ZEPHYRHILLS — Just over a month after being terminated for violating the city's sick leave policy, former Fire Marshal Kerry Barnett is back with the department he has worked for since 1988, but with a demotion to lieutenant.
City Manager Jim Drumm reinstated Barnett on Monday after the longtime firefighter asked him to review his case as part of a grievance process. Barnett returned to work at 8 a.m. Tuesday, Drumm said. While the reinstatement comes with all back pay and benefits lost during his termination period, the demotion comes with a 20 percent pay cut.
"I do understand this is not the outcome you had sought, but I do believe it to be fair," Drumm wrote in a four-page letter to Barnett explaining his decision. "I wish you the best in your new role" at Zephyrhills Fire Rescue.
Barnett, who in 2010 was named Florida Fire Marshal of the year, couldn't be reached for comment Tuesday. He has 10 days from Drumm's decision to file an appeal.
Fire Chief Keith Williams fired Barnett in February after determining that the fire marshal violated city policy by working a similar contract job for the town of St. Leo while he was out on sick leave from Zephyrhills.
Barnett suffered an off-duty foot injury last fall. A doctor's note said Barnett couldn't perform any firefighter duties, but he could perform some desk-related and fire-marshal functions. Zephyrhills policy, however, prohibits allowing light duty when the injury didn't occur on the job, so Barnett had to take about four weeks of sick leave.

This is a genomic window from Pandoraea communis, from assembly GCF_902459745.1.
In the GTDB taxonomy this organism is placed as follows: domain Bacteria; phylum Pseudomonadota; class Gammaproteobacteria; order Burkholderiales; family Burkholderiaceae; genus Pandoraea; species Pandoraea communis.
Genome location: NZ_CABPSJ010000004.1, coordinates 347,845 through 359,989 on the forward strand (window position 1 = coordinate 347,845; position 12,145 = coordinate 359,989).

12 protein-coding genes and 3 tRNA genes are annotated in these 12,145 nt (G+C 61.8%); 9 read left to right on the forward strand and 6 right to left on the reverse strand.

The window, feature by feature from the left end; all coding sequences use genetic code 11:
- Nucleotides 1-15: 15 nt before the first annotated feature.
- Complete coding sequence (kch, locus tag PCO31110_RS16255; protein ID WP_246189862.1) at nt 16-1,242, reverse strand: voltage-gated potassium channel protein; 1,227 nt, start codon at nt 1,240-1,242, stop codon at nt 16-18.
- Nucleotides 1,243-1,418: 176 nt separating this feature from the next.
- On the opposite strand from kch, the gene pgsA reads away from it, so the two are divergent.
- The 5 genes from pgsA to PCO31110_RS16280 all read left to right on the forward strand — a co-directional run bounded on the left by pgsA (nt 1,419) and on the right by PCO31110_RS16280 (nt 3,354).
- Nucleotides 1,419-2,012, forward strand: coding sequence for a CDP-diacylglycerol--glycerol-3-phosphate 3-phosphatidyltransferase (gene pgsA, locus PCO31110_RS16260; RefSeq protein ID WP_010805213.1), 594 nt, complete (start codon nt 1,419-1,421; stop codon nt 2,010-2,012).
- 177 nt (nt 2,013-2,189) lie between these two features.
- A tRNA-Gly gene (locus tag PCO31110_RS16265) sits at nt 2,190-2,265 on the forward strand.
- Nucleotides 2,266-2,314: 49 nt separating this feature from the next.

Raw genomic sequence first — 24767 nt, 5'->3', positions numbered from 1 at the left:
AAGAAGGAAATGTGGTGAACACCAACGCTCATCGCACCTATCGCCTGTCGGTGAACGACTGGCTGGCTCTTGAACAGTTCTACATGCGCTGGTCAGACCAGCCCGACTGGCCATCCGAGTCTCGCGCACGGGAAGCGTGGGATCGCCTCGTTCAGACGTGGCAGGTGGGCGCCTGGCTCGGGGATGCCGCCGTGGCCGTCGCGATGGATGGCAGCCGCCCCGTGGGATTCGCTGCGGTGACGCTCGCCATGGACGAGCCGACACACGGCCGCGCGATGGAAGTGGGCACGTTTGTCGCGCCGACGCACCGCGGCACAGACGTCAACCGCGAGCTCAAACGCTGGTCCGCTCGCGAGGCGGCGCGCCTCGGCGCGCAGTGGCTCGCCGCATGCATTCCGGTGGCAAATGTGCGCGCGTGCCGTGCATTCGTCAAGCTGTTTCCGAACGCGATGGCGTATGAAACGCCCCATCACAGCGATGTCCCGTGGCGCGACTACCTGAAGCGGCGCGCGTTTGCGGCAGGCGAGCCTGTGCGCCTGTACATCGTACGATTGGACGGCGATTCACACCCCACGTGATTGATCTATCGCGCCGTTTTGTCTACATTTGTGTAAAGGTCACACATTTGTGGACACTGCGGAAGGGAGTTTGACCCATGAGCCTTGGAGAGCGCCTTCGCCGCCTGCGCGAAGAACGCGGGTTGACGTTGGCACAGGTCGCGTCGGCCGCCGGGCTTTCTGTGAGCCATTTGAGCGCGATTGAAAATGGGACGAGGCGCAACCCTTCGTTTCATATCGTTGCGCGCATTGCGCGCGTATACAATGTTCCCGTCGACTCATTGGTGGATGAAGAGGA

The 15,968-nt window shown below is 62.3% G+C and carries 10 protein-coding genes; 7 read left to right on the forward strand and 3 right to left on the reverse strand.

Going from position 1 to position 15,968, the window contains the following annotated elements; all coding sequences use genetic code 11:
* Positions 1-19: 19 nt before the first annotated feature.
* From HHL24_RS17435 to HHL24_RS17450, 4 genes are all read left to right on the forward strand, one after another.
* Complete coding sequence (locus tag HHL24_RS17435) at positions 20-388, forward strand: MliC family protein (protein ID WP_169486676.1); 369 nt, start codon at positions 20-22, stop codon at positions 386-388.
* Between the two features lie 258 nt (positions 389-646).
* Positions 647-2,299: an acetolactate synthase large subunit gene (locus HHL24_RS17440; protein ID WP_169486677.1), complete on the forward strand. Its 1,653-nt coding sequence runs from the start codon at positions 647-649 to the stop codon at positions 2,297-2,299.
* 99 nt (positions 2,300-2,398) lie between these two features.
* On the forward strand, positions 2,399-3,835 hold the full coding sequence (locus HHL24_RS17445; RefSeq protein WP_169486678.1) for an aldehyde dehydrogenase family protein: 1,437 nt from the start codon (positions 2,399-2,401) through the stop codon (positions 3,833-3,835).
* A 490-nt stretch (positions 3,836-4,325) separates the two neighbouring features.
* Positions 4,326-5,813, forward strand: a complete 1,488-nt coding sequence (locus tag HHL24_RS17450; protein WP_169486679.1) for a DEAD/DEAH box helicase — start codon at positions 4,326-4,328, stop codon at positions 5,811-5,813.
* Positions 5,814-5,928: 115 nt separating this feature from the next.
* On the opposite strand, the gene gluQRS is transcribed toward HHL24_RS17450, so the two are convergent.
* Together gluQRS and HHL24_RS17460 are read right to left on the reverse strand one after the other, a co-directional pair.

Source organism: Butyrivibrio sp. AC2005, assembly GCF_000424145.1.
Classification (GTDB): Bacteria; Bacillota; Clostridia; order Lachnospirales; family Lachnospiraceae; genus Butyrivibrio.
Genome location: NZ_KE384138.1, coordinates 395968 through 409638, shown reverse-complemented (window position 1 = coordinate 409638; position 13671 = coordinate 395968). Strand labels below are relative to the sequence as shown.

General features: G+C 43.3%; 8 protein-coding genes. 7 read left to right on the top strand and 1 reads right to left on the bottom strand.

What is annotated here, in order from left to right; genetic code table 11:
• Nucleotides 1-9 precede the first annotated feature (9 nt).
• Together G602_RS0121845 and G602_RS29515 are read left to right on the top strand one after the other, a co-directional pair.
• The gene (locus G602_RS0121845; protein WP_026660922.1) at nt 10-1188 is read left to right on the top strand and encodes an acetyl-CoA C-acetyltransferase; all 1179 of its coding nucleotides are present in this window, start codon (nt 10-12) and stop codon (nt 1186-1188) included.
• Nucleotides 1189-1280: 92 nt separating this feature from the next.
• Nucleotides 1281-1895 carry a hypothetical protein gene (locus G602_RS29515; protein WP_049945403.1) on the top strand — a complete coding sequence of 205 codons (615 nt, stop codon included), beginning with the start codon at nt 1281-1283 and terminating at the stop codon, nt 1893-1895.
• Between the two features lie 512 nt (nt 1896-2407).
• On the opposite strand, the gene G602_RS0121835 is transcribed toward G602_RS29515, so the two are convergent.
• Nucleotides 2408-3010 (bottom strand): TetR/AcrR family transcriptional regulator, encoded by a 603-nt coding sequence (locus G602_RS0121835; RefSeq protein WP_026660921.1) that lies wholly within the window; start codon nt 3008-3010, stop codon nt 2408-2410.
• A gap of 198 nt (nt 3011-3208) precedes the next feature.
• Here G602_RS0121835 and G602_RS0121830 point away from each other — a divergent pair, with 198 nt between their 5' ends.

Barnett continued to do mostly paperwork duties for St. Leo, where he has performed safety and fire inspector duties on a contract basis since May 2010. He has said he didn't realize he was violating city policy by continuing that work without the permission of Zephyrhills officials.
After a Feb. 23 grievance hearing before Williams, the fire chief denied Barnett's request to be put back on the job.
Williams also couldn't be reached for comment Tuesday.
While Drumm this week denied Barnett's claim that his union firefighter rights had been violated by the city when he wasn't properly notified about the investigation, the city manager said that Barnett's service to the city should have been taken into consideration when determining the discipline.
"I agreed with him that his years of service, his work performance and his relatively clear disciplinary record should have been taken into account," Drumm said. "I did choose to grant leniency on the prescribed discipline (termination) based on his record."